engaged in those on going recovery efforts in texas and louisiana. >> and, of course, those fires out west. >> absolutely. >> our support for and thanks to the people of fema who are helping with all of these emergency responses. daniel watson, former fema spokesperson. all right. one of the greatest dangers in a hurricane of this size is storm surges. it's not just the wind. storm surjts are massive walls of water that cause devastating coastal flooding. and today the national weather service has issued storm surge warnings throughout the southeast coast where they could see life-threatening flooding within the next day and a half. it's not too hard to understand life-threatening flooding when you understand that these storm surges are eight to 12 feet. a guy who stands very tall in my eyes is wnbc's dave price who is lowsel tracking irma's path. we've got to look out for massive wind damage and water damage. >> absolutely.
that's the biggest issue as you hit light along the shoreline. of course it bears repeating so let's do it. 380 miles to the southeast of miami, ali. and its wind speeds are 155 miles per hour. that's going to come into play with the subject matter that we're talking about, which is the storm surge in just a moment. moving west at 14-mile-per-hour, very interesting fact now. let's just watch it. first big question is does it have any play with sections of coastal cuba to the north? next question is how long does this western pattern continue? and does that appear effect where the eye comes onshore versus the east maybe to the west in places like fort meyers. we're going to watch all of that. and of course, ali, we've been talking about the timing so often and the great strength of this storm, taking it all the way into tennessee, midweek next week with sustained 30 mile per hour winds. but back to what you were talking about, which is the storm surge.
now, in parts of our region we are going to see between six and 12 feet of storm surge. so for those of you not familiar with this kind of -- >> and on that note. >> yeah. >> dave, just hang on one second because you're talking about those storm surges near miami and here is dor i says ride pulling up. i want to go to jacob who i guarantee wasn't going to leave doris until her ride got there. >> nice to meet you. i think we're back. we're back on with ali velshi. alex is here. it turns out alex was doing a very important job. you work at the airport. first of all, are you happy to see your mom? she was sitting outside. she was saying that we came out and she was waiting for a ride r. oh, my son is come, don't worry about it. but there's people inside too that don't want to leave. >> wow. >> so your mom is here. she's ready for her ride, i guess we can say. >> i told doris, alex, i said there's a lot of people on social media on twitter that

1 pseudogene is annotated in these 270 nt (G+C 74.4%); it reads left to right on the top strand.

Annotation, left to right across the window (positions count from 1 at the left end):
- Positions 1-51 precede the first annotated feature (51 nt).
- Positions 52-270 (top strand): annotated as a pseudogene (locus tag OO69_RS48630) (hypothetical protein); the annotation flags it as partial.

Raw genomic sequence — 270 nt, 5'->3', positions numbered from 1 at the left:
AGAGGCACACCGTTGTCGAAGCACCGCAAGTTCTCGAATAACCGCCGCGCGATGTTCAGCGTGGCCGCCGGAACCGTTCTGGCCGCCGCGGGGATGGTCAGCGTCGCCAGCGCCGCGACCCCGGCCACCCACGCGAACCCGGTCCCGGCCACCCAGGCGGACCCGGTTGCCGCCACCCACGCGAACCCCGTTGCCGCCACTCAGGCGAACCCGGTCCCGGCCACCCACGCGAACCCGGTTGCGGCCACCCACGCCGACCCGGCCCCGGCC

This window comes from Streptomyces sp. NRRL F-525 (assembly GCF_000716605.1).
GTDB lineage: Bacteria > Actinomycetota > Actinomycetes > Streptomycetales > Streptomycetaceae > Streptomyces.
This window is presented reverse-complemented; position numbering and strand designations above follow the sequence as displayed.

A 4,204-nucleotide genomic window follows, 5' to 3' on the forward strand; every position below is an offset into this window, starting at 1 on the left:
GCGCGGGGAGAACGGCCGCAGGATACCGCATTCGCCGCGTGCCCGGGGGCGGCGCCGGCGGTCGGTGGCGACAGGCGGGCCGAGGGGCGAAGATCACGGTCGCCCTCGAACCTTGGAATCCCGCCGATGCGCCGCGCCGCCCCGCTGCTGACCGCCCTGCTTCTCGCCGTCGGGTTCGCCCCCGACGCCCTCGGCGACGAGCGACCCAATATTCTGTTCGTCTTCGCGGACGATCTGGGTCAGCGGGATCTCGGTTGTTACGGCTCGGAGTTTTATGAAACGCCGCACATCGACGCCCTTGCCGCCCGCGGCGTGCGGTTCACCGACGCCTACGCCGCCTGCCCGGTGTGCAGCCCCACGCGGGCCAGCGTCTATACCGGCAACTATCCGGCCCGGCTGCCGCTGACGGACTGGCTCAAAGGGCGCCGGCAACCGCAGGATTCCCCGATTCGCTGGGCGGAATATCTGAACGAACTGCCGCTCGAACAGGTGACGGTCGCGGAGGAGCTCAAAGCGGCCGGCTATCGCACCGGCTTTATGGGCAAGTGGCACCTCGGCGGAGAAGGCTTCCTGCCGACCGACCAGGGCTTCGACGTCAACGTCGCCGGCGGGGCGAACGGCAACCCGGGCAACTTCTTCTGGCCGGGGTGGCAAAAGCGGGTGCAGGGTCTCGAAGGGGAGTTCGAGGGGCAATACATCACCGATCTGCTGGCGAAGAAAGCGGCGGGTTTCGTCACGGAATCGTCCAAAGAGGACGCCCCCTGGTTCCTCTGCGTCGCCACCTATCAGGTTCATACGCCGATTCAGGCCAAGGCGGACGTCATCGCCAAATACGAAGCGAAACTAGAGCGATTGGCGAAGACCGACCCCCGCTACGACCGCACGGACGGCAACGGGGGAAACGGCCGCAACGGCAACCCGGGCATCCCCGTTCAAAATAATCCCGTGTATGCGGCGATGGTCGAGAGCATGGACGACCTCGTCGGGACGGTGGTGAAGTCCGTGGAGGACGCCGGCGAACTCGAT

were concerned about doris and wanted doris to get picked up and get taken home. so what's your message to everybody watching at home because they wanted to milwaukee sure your mom was going to be safe. >> for everyone, listen, listen to the news. play it safe. >> play it safe. >> and just tell us a quick update. now that your mom is safe. what's going at the airport? i see you work at the airport. >> the airport is kind of slow. there are a lot of airplanes on the ground. we're just waiting. >> a lot of people waiting. >> for the crews to arrive. >> so you weren't the only one waiting. thank you. i'm glad you're here. nice to meet you. can i give you a hug? thank you very much. nice to meet you. >> for everybody have a good time. >> all right. doris, thank you very much. >> thank you for everybody. >> all right. thank you. and alex, thanks again. and to the lieutenant, the lieutenant johnson as well. i guess we're going to head back out with the lieutenant. >> good on you guys. all right. tharngs, everybody. to jacob for making sure because i was getting on twitter to make
sure that doris is not left there. doris's son who was helping people because he was at the airport is now there to pick her up. the miami beach fire and rescue is going to move on and try and find other people who need help or getting out of there. thanks so much for staying on top of this for us. do i have dave price or has dave had to go? because he was telling us about -- all right. let me go -- we've been talking about gas, so i want to go to joe lean kent, because for people leaving south florida by car, fuel shortages are really hampering efforts to get out. joe lean kent is at a gas station. i think this might be your third gas station today if not more along the evacuation route. is there gas where you are? >> there is gas. and people are very happy about it. but miami and fort lauderdale, 37% of gas stations are now completely out of gas according to gas buddy. there's pay lot of people stopped here. mupg them is julie. she's evacuated from key largo and she's not only evacuated herself, but she's got a bunch of furry friends here.